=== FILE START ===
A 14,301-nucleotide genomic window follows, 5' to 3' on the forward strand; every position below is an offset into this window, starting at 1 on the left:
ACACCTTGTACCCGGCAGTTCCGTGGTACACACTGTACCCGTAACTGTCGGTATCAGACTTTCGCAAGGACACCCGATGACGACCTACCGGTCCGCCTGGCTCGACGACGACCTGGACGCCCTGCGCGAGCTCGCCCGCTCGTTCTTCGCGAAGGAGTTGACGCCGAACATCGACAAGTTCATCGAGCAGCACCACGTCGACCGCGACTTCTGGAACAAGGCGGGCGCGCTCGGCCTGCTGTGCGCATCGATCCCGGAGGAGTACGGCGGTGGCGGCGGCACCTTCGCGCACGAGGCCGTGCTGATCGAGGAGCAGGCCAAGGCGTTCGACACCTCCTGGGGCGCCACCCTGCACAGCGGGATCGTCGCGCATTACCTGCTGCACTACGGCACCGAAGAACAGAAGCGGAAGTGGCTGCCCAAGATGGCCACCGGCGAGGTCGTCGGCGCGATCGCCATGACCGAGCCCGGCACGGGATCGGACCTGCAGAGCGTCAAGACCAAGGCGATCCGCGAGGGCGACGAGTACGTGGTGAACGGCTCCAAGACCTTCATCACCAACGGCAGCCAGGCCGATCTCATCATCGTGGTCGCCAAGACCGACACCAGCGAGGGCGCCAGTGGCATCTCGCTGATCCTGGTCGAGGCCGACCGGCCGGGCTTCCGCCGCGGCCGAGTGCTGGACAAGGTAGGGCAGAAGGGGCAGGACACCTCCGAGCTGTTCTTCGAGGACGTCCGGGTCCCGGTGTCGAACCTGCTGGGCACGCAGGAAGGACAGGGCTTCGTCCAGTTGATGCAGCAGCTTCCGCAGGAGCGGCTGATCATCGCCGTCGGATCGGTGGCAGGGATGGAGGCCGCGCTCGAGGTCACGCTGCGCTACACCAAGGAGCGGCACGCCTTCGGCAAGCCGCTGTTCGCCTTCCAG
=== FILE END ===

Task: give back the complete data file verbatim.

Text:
A 14,301-nucleotide genomic window follows, 5' to 3' on the forward strand; every position below is an offset into this window, starting at 1 on the left:
ACACCTTGTACCCGGCAGTTCCGTGGTACACACTGTACCCGTAACTGTCGGTATCAGACTTTCGCAAGGACACCCGATGACGACCTACCGGTCCGCCTGGCTCGACGACGACCTGGACGCCCTGCGCGAGCTCGCCCGCTCGTTCTTCGCGAAGGAGTTGACGCCGAACATCGACAAGTTCATCGAGCAGCACCACGTCGACCGCGACTTCTGGAACAAGGCGGGCGCGCTCGGCCTGCTGTGCGCATCGATCCCGGAGGAGTACGGCGGTGGCGGCGGCACCTTCGCGCACGAGGCCGTGCTGATCGAGGAGCAGGCCAAGGCGTTCGACACCTCCTGGGGCGCCACCCTGCACAGCGGGATCGTCGCGCATTACCTGCTGCACTACGGCACCGAAGAACAGAAGCGGAAGTGGCTGCCCAAGATGGCCACCGGCGAGGTCGTCGGCGCGATCGCCATGACCGAGCCCGGCACGGGATCGGACCTGCAGAGCGTCAAGACCAAGGCGATCCGCGAGGGCGACGAGTACGTGGTGAACGGCTCCAAGACCTTCATCACCAACGGCAGCCAGGCCGATCTCATCATCGTGGTCGCCAAGACCGACACCAGCGAGGGCGCCAGTGGCATCTCGCTGATCCTGGTCGAGGCCGACCGGCCGGGCTTCCGCCGCGGCCGAGTGCTGGACAAGGTAGGGCAGAAGGGGCAGGACACCTCCGAGCTGTTCTTCGAGGACGTCCGGGTCCCGGTGTCGAACCTGCTGGGCACGCAGGAAGGACAGGGCTTCGTCCAGTTGATGCAGCAGCTTCCGCAGGAGCGGCTGATCATCGCCGTCGGATCGGTGGCAGGGATGGAGGCCGCGCTCGAGGTCACGCTGCGCTACACCAAGGAGCGGCACGCCTTCGGCAAGCCGCTGTTCGCCTTCCAG